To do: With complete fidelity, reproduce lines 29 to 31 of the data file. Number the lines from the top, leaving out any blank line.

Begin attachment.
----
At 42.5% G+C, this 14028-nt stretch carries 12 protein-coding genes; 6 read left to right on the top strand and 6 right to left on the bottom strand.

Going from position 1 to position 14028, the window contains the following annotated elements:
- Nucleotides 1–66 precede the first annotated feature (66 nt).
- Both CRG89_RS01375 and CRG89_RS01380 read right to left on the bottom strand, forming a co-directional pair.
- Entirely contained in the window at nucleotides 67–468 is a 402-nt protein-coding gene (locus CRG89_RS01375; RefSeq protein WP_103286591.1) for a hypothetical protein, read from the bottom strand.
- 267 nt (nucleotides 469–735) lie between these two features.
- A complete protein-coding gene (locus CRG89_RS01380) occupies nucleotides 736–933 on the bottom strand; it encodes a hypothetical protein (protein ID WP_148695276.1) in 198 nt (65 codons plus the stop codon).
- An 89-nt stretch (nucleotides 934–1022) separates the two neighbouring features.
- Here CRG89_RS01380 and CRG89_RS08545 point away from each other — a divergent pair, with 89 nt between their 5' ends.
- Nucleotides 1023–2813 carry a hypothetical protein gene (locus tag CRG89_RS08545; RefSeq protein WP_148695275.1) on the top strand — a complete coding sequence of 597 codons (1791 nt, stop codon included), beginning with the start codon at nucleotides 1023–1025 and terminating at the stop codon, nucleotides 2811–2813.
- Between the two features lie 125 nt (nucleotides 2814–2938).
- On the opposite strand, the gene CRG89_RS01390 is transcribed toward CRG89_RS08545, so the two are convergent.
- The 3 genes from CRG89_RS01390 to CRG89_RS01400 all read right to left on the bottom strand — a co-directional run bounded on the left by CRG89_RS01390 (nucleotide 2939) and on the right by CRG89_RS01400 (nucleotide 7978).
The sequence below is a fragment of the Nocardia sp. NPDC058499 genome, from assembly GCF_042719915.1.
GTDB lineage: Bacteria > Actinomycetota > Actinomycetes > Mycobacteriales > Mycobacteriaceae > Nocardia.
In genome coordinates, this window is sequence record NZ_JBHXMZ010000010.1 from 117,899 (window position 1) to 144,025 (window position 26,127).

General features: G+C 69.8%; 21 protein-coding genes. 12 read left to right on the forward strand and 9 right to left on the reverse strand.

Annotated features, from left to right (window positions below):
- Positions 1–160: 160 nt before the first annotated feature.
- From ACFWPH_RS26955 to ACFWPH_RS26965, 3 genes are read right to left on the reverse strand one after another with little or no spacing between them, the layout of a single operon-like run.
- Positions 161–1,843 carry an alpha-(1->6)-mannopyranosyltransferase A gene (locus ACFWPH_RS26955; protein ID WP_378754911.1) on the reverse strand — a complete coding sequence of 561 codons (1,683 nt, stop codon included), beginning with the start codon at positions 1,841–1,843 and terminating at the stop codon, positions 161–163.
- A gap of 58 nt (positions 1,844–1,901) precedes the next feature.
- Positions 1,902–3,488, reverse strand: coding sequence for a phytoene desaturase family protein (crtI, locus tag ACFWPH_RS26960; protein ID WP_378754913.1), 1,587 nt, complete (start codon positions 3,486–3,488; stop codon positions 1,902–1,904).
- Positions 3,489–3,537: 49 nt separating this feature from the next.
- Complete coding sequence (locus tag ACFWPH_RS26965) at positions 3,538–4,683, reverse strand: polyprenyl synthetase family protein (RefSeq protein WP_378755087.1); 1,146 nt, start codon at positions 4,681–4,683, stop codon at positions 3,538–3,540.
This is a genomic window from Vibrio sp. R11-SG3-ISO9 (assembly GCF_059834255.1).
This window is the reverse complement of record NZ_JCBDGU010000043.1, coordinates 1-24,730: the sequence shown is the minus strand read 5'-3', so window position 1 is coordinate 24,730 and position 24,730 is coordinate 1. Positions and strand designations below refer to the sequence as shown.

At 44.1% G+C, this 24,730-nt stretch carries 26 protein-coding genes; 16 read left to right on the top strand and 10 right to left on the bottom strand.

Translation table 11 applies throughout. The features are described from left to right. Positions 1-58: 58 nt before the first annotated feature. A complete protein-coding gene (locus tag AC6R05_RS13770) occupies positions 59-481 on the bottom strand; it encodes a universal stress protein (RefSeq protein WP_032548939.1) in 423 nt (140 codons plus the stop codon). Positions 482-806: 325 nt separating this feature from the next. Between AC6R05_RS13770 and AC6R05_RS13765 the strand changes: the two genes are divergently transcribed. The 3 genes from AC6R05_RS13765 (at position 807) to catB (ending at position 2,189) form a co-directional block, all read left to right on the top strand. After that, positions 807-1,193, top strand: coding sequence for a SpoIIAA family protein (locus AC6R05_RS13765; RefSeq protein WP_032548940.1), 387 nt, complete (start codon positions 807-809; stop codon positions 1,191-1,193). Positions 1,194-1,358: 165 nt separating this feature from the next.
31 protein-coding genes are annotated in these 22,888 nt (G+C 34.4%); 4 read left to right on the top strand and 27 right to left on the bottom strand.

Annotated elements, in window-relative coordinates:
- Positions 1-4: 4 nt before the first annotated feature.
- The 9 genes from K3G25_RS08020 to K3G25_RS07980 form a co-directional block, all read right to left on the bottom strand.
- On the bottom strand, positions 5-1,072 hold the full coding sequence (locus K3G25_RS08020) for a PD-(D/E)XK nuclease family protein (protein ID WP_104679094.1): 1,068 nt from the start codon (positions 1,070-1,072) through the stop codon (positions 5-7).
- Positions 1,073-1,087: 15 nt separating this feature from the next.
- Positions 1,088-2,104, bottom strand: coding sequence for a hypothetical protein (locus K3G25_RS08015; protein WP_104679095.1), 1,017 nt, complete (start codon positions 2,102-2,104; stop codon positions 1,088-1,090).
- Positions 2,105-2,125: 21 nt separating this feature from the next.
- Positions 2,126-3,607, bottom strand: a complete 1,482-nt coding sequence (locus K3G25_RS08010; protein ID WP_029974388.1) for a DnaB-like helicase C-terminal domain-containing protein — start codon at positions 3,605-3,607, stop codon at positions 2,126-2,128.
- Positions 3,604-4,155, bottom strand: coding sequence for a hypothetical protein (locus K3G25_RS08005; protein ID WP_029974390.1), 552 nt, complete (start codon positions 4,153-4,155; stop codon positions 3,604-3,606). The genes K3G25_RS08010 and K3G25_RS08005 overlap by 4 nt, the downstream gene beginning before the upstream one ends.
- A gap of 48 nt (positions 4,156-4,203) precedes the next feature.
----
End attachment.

Translation table 11 applies throughout. The features are described from left to right. Positions 1-58: 58 nt before the first annotated feature. A complete protein-coding gene (locus tag AC6R05_RS13770) occupies positions 59-481 on the bottom strand; it encodes a universal stress protein (RefSeq protein WP_032548939.1) in 423 nt (140 codons plus the stop codon). Positions 482-806: 325 nt separating this feature from the next. Between AC6R05_RS13770 and AC6R05_RS13765 the strand changes: the two genes are divergently transcribed. The 3 genes from AC6R05_RS13765 (at position 807) to catB (ending at position 2,189) form a co-directional block, all read left to right on the top strand. After that, positions 807-1,193, top strand: coding sequence for a SpoIIAA family protein (locus AC6R05_RS13765; RefSeq protein WP_032548940.1), 387 nt, complete (start codon positions 807-809; stop codon positions 1,191-1,193). Positions 1,194-1,358: 165 nt separating this feature from the next.
31 protein-coding genes are annotated in these 22,888 nt (G+C 34.4%); 4 read left to right on the top strand and 27 right to left on the bottom strand.

Annotated elements, in window-relative coordinates: